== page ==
FOUNTAIN CITY, Ind.
If winning a Tri-Eastern Conference championship was easy, it might have happened sooner for Northeastern High School’s football team.
It seemed like once again, the Knights would be denied Friday night.
All night long, things went Union City’s way, and one more time, it looked as though it was not in the cards for the Knights to get a championship.
But then, Lareland Cooper came up big.
Kelsy Kirkland fumbled the ball in the end zone as he tried to tie the game for Northeastern, but Cooper jumped on top of the loose pigskin to tie the game.
Quarterback Joey Claypoole then carried the ball into the end zone for a two-point conversion, a 16-14 final, and for the first time ever, a share of the TEC championship.
“Kelsy’s right there at the goal line, someone perfect form tackled, knocked the ball up, saw it go up in the air, just jumped on top of it immediately, had guys jumping in. It’s a crazy feeling, but we came out with it. Got the touchdown. Won the game,” Cooper said.
The Knights finish the regular season 6-1 in TEC play, 7-2 overall, and share the TEC title with Winchester, which beat Centerville 47-19.
“I’m thrilled for these boys, because they worked so hard,” emotional Northeastern coach Mike Roeder said. ” … We talked all week about standing on the shoulders of others and I want to say that this team knows the history. We talk a lot about it. But there has been a lot of football players that have come onto this field since 1976 and they understand that, even though it may not have been successful wins and loss-wise, they understand that they stand on the shoulders of all these other guys that have come in the past. They know that. They honored them by what they did tonight.”
The team standing on the other side of the field Friday was determined to play spoiler.
The Union City Indians have been favorites to win the TEC the past three years, but have come up short.
On Friday, they held a 14-point lead heading into the final quarter.
Mason Wine scored on an 8-yard run with 9:23 left in the second quarter and Kyle Anguiano punched in from a yard out 1:50 before halftime.
The Indians (5-3, 4-3) stymied the Knight offense all night, limiting Kirkland, the TEC’s leading rusher to just 19 yards on nine carries.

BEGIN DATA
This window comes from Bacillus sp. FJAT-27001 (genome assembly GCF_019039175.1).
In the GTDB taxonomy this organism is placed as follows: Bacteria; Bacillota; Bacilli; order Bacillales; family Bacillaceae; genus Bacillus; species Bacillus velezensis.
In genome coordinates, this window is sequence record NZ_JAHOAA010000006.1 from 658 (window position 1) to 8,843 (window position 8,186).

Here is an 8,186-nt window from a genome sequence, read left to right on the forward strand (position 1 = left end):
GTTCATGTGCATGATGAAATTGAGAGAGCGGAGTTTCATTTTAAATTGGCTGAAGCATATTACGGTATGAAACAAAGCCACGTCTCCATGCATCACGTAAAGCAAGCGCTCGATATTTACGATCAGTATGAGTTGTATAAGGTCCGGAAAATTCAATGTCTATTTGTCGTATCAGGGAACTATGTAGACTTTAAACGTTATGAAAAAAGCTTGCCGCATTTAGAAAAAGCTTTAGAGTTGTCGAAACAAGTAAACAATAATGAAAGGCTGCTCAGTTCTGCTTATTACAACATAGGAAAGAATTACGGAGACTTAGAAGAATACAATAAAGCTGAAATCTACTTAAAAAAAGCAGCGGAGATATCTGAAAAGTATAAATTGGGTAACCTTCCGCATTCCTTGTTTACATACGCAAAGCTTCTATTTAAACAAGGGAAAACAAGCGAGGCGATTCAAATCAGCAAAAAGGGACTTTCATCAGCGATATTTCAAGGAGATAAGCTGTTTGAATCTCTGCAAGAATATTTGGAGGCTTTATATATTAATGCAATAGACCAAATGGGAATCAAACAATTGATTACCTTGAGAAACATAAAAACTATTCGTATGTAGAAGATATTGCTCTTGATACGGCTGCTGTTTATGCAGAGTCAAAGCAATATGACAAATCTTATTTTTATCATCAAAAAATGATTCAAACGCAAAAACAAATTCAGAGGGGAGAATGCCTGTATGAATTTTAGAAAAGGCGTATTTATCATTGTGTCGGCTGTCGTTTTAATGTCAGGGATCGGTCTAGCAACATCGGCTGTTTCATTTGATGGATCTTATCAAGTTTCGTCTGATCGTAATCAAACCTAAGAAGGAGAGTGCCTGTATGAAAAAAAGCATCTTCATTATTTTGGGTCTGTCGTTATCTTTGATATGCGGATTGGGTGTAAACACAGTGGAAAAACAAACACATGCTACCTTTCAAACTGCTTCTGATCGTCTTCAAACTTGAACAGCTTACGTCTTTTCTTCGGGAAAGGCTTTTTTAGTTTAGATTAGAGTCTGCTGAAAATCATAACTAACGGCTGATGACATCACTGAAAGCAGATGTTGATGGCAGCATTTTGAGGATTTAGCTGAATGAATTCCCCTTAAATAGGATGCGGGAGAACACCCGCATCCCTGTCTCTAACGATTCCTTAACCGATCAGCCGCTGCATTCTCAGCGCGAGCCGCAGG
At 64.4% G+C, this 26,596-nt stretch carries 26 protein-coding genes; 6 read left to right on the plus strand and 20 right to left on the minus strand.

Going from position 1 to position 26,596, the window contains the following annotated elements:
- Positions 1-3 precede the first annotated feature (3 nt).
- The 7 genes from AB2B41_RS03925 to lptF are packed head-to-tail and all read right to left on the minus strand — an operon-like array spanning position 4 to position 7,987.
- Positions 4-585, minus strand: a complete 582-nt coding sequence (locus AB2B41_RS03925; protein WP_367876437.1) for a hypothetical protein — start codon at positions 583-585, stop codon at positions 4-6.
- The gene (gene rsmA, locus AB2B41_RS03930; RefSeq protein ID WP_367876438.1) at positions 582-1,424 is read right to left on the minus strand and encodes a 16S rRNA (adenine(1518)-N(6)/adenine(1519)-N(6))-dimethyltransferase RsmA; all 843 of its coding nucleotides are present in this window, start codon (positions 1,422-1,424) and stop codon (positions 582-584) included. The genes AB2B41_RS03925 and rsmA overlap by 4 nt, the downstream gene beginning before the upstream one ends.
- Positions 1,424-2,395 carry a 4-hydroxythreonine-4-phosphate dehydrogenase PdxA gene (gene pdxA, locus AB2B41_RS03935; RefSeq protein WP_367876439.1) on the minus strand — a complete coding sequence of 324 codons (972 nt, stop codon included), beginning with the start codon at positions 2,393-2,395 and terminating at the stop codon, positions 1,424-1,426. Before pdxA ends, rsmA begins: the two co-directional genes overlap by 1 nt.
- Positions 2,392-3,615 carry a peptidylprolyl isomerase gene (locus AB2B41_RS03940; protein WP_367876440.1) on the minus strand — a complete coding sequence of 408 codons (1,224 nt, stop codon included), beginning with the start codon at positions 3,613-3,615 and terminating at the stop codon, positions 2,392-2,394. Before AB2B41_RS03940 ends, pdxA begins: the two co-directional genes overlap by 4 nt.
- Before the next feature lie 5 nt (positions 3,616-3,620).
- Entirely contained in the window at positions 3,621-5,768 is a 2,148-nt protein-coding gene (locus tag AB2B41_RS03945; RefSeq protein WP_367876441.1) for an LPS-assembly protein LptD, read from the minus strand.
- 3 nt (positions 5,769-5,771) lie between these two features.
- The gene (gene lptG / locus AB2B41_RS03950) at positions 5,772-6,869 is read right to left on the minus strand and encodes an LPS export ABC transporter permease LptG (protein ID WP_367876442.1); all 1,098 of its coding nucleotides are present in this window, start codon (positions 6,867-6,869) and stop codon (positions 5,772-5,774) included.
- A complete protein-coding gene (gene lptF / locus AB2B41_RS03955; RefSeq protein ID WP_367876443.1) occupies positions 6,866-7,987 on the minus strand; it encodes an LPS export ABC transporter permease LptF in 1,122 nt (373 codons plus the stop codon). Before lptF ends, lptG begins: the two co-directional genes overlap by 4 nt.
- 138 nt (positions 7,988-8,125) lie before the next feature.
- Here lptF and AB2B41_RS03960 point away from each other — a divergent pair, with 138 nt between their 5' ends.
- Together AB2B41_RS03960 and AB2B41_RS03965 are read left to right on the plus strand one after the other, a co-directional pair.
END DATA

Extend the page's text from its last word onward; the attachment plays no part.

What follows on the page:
They recovered a Knight fumble in the first half, forced various three-and-outs and recovered a squib kick late in the second quarter.
They very easily could have led 21-0, faking a field goal to end the first half, but just missing a pass in the end zone.
“Their linebackers were really good,” Claypoole said. “They were shutting up our holes. They were filling gaps and we really didn’t have an answer for it at the beginning. And the second half, we just came out (and) we showed we had heart.”
Wine had 28 carries for 149 yards, while Anguiano had 19 for 55 and Jayden Baker a pair for 60.
Taylor Moore had 45 passing yards for the Indians.
Jake Slinker caught a 15-yard touchdown pass to finally put Northeastern on the board with 11:30 left in the final quarter, and the Indians continued to control the clock.
However, the big stop, also coming from Cooper late in the game, gave the Knights a chance at their final drive.
The Indians had a fourth-and-3 situation and decided to go for it, but Cooper stopped Wine short of the first down.
“When it came down to the big plays at the end, we didn’t make them. It was fourth-and-3, needed a first down, and we didn’t make it,” Union City coach Keith Maloy said.
Tyler Sandlin, J.J. Fleming and Claypoole had key plays in the final drive, before Kirkland and Cooper had the storybook ending.
Sandlin had four catches, including two great diving plays, for 89 yards, while Claypoole completed eight passes for 128 yards and ran for 52 yards.
Sandlin and Claypoole each had an interception for the Knights.
“I saw a hole. I dove for it, stuck the ball out, thought I crossed, but (it) got knocked out, and my heart dropped suddenly,” Kirkland said. “Then I saw the pile and I thought Union City saw it at first. I started grieving, and Lareland Cooper picked it up, and they signaled touchdown and my heart jumped.”
As did the big crowd on hand for the Knights, while chanting “T-E-C, T-E-C.”